Monday, 5 May 2008

Omphaloskepsis

Today, Charlie Brooker writes about occasionally feeling waves of existential angst, a description that interested me because I've had the same occasional feeling for many years now. I suppose it must be part of the human condition, since looking at the comment thread on the article, there are many other people who experience the same thing.

The realisation is very strange, and really comes down to recognising that I am a being with free will, and that most of the time I am on auto-pilot (as Brooker puts it). It's a frightening but exhillerating feeling that usually only lasts a second or two, and for me, it's got to the point where I can fairly comfortably cause it to happen to myself. I'll usually try it when dropping off to sleep, since it's better if there are no distractions. Then, I'll start to imagine being outside my body, watching myself, repeating in my head "I am real", and "I am not just a bodiless mind floating in the void" over and over again.

Sometimes it take a few minutes, sometimes it doesn't happen at all, but sometimes, I can force my brain into a loop, where I realise that I'm a real person for a split second, my brain compensates for it and calms me, and I counter it, usually with something like "No, but actually real", and imagine myself coming out of my body again. Doing this again and again causes the feeling to gradually fade in intensity each time, and it'll be a couple of weeks before I can do it again with any force.

I'm not a philosopher, and I don't really know how to describe the feeling (though it's certainly the same thing that Brooker and his commenters are talking about), and I'd be interested to know if anyone I know has experienced anything remotely similar.

4 comments:

Andy J. Wotherspoon said...

errr... no.

this was my first reaction.

Then I kinda thought about it, and realised that every now and then I think about it and how awesome the human body is and how our eyes are all crazy and cool and how our minds work and all that stuff. I generally end up think how cool God is for making it all work, which is obviously down to my beliefs. But I think that's what you where trying to say. I generally try to sleep when I'm in bed though.

TheTelf said...

I think it's less about weird and amazing we are physiologically so much as how strange it is that when we think of the 6.6 billion people on the planet, we rarely think of ourselves as one of them. So often, we think about real issues and people as though they were just statistics, or as though they were scripted. Certainly the weirdness for me is the momentary 'realisation' that I am (and we all are) more than just a statistic.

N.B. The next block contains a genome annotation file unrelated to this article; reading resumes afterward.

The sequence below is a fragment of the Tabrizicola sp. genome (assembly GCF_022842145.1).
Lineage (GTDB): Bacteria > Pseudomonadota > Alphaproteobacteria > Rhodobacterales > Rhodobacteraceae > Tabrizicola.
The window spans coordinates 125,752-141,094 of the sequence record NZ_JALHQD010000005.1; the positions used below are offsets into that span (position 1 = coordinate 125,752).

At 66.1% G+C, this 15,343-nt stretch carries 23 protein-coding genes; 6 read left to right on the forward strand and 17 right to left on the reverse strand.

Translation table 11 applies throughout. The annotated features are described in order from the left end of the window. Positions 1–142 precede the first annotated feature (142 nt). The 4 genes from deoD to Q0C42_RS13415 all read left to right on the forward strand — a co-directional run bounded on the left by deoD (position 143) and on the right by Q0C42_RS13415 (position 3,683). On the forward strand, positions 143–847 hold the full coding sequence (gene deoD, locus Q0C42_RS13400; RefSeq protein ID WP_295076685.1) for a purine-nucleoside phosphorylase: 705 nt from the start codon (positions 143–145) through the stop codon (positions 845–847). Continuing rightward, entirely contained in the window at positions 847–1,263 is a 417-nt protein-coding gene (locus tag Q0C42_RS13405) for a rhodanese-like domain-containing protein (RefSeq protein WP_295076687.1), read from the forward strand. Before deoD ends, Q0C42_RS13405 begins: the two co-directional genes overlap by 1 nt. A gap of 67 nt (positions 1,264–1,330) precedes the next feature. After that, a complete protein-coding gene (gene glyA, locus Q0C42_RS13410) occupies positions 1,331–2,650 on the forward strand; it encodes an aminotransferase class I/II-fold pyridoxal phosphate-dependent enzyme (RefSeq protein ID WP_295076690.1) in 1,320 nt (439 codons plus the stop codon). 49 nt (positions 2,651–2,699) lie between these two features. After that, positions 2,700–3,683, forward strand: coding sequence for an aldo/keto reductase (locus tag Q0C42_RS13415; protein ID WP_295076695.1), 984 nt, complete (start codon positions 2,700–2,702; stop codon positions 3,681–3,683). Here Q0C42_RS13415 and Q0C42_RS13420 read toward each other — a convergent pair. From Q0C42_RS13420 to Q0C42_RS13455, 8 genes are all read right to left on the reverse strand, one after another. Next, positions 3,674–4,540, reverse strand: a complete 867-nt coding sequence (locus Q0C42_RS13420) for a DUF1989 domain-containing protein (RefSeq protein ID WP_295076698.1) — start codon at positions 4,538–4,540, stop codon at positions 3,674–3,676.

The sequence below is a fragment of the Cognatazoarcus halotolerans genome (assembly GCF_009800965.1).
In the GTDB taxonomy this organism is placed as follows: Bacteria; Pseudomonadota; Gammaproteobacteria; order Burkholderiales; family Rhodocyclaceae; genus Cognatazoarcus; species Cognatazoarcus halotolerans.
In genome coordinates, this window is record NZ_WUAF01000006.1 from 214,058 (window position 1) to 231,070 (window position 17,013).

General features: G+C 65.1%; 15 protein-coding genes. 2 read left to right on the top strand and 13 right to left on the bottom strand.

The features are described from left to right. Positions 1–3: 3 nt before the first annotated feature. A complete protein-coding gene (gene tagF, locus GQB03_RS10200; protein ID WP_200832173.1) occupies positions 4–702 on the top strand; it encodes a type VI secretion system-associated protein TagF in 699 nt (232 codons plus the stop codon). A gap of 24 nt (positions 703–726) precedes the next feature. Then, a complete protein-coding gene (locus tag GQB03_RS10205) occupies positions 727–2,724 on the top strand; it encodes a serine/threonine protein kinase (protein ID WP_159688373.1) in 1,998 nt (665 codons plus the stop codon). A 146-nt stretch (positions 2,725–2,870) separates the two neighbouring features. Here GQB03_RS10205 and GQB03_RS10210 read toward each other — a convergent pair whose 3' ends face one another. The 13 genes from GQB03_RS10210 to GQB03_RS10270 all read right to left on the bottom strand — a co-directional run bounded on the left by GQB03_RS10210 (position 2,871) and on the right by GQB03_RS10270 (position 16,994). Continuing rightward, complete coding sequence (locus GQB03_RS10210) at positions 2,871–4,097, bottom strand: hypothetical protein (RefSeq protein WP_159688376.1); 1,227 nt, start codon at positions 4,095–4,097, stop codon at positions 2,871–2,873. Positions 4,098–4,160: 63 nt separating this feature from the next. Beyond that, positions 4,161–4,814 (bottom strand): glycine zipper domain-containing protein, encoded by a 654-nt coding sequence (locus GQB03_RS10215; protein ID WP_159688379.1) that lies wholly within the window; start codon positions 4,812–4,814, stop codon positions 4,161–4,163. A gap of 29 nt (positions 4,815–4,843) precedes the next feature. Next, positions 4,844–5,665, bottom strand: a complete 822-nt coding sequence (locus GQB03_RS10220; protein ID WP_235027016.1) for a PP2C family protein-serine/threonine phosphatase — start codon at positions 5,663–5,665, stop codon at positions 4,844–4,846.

Difficult to explain (hence why I've done it so badly twice).

The Big LeBamski said...

As far as I'm aware, I've never had the realisation that you and Brooker describe. That's not to say that I'm not aware of being real, or that everyone else is real, but I just haven't experienced it in such a discrete fashion.

The closest I've come to what you're describing about everybody not just being a statistic or a soundbite or an image but a real living organism is when I watched some footage from 9/11, probably a couple of years after the event. I remember seeing footage of one of the towers burning. Tumbling from the tower were what at first looked like black specks. But then as they tumbled came the realisation that they were people jumping out of the tower. And a couple of seconds after came the stark reality of what they were doing. I remember feeling in my stomach a feeling that I don't think I felt before, nor since, a hyperrealisation if you will, of what I was seeing, and that each of those people was as real as me. And then I realised that the footage was a couple of years old, which meant that everything since that day, those people had never experienced, nor would they ever experience anything again.

I guess that's a little more to do with the stark reality of mortality and, to use a cliche, the fragility of human life. But I think there's a bit of your thing in there too.

In terms of being on autopilot, I guess its our consciousness' way of keeping us from going insane. Imagine if you were aware of everything that was happening in the whole world, and were thinking about it at every point of every day. What you know as a life would never exist because you would be concerned with everything else in the world so much that you couldn't have one.

It's a pretty philosophical discussion, and one that I'd like to continue more fully through a proper reply on the blog. But I shall stop here as I really need to go to bed. A very interesting and thought-provoking post though. Thanks.

immedia reaction said...

I'm not sure I follow exactly (though haven't read the Charlie Brooker yet)... Can't say I've had the same realisation. I think I once had the opposite experience. I was sitting on a chair at uni and suddenly it was if I didn't exist at all. I felt that if I stopped concentrating all the atoms in my body would fly apart and as a physical structure I would cease to exist.

I could barely feel the chair underneath me and I nearly dissolved and fell right through it. It wasn't a pleasant feeling because simultaneously, I felt that nothing mattered. If all I consisted of was atoms and that was all everything else was, then I could become discorporeal and it wouldn't matter. My feelings for other people, theirs for me, none of it mattered. Nothing mattered. I was.. indifferent. Maybe a spectre had my daemon.

Some small part of me was terrified and managed to stop it happening. But it was a very, very, very small part. It's only happened the once and I hope it never does again.